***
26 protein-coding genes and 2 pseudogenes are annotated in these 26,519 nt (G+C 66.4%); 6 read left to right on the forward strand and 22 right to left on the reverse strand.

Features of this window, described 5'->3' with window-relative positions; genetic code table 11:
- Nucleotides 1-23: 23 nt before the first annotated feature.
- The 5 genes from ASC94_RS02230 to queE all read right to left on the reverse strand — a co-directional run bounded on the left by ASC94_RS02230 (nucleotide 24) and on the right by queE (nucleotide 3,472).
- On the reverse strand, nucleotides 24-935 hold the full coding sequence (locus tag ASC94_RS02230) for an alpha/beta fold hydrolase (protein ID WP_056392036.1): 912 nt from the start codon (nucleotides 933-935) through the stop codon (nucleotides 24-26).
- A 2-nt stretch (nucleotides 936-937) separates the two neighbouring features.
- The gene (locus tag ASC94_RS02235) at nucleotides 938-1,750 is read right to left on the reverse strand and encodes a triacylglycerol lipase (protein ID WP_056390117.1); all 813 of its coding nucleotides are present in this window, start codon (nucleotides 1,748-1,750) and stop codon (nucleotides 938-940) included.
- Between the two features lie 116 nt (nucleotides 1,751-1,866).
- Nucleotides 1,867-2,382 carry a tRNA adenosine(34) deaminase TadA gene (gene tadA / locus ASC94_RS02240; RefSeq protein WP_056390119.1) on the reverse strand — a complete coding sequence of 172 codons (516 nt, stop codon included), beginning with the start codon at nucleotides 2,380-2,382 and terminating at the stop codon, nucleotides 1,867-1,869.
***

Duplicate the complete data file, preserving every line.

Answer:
26 protein-coding genes and 2 pseudogenes are annotated in these 26,519 nt (G+C 66.4%); 6 read left to right on the forward strand and 22 right to left on the reverse strand.

Features of this window, described 5'->3' with window-relative positions; genetic code table 11:
- Nucleotides 1-23: 23 nt before the first annotated feature.
- The 5 genes from ASC94_RS02230 to queE all read right to left on the reverse strand — a co-directional run bounded on the left by ASC94_RS02230 (nucleotide 24) and on the right by queE (nucleotide 3,472).
- On the reverse strand, nucleotides 24-935 hold the full coding sequence (locus tag ASC94_RS02230) for an alpha/beta fold hydrolase (protein ID WP_056392036.1): 912 nt from the start codon (nucleotides 933-935) through the stop codon (nucleotides 24-26).
- A 2-nt stretch (nucleotides 936-937) separates the two neighbouring features.
- The gene (locus tag ASC94_RS02235) at nucleotides 938-1,750 is read right to left on the reverse strand and encodes a triacylglycerol lipase (protein ID WP_056390117.1); all 813 of its coding nucleotides are present in this window, start codon (nucleotides 1,748-1,750) and stop codon (nucleotides 938-940) included.
- Between the two features lie 116 nt (nucleotides 1,751-1,866).
- Nucleotides 1,867-2,382 carry a tRNA adenosine(34) deaminase TadA gene (gene tadA / locus ASC94_RS02240; RefSeq protein WP_056390119.1) on the reverse strand — a complete coding sequence of 172 codons (516 nt, stop codon included), beginning with the start codon at nucleotides 2,380-2,382 and terminating at the stop codon, nucleotides 1,867-1,869.